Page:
Philip Booth

Walking the heaved cement sidewalk down Main Street,

I end up where the town bottoms out: a parking lot

thick with sea-fog. There's Wister, my boyhood friend.


parked on the passenger side of his old Dodge pick-up.

He's waiting for Lucia, the girl who drives him around

and feeds him, the one who takes care of him at home.


Wister got married late. Like me. Wifeless now, no kids,

we're near sixty-eight, watching the ebb, looking out into

the fog. Fog so thick that if you got shingling your roof


you'd shingle three or four courses out onto

the fog before you fell off or sun came. Wister knows

that old joke. Not much else, not any more. His mind drifts


every whichway. When I start over to his old pick-up,

he waves to my wave coming toward him, his window half up,

half down. He forgets how to work it. I put my head


up close. Wister, I say, you got your compass with you

to steer her home through this fog? Wister smiles at me with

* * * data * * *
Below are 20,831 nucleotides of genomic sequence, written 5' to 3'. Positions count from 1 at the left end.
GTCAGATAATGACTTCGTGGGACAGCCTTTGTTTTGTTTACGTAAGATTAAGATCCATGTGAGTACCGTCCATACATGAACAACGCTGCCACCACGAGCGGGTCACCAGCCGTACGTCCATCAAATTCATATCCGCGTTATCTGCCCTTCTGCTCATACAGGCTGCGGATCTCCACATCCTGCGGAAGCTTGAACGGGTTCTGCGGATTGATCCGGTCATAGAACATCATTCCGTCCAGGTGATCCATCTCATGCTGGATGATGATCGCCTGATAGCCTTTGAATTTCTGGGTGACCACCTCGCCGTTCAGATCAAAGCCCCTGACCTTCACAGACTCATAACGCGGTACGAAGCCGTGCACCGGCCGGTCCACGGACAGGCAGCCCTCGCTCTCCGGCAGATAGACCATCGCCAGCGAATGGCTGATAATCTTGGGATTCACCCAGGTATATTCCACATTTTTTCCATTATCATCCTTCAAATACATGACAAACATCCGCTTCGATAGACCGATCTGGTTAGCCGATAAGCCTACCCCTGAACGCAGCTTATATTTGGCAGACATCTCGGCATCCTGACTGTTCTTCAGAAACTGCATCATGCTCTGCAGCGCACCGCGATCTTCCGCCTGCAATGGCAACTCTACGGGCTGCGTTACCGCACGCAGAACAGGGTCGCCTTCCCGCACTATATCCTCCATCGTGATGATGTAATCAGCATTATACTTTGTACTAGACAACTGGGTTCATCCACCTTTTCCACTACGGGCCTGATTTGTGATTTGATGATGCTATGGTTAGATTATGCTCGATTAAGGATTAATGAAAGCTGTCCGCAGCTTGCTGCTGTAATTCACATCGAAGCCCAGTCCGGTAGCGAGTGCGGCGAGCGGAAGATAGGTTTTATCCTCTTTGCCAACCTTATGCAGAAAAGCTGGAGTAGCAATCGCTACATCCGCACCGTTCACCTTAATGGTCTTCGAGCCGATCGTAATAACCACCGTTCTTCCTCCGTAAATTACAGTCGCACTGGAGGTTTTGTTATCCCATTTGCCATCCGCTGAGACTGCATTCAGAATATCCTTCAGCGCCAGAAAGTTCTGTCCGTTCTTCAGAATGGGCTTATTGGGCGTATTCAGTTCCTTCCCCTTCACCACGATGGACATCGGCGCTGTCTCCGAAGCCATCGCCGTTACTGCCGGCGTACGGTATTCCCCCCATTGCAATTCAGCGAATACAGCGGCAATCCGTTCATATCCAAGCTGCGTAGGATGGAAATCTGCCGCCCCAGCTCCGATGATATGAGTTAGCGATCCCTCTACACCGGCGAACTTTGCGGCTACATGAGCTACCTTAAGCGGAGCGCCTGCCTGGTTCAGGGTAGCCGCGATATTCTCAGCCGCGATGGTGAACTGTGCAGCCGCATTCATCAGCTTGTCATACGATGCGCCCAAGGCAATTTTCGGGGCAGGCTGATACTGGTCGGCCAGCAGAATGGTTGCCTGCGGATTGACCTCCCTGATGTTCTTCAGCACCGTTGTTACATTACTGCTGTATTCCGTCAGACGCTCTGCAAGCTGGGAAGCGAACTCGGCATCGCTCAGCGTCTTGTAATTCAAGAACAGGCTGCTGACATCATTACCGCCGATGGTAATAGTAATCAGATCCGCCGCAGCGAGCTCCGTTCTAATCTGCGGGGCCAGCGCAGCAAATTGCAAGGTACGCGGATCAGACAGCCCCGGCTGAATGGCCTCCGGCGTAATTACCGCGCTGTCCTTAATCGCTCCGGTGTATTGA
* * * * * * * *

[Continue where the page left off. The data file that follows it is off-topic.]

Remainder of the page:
all sorts of joy, nodding yes. He says I don't know.

Found In Volume , No. 05
Read Issue
  • Philip Booth
Philip Booth
About the Author

Over the course of his career, Philip Booth published nine other collections of poetry, including Lifelines: Selected Poems, 1950-1999 (Viking Press, 1999), which received the 2001 Poets’ Prize, Pairs (1994), Relations: Selected Poems 1950-1985 (1986), Available Light (1976), and Weathers and Edges(1966).


Booth’s honors include Guggenheim, Rockefeller, and National Endowment for the Arts fellowships, and the Theodore Roethke Prize. In 1983 he was elected a Fellow of The Academy of American Poets.


He died in Hanover, New Hampshire, on July 2, 2007 from complications of Alzheimer’s disease.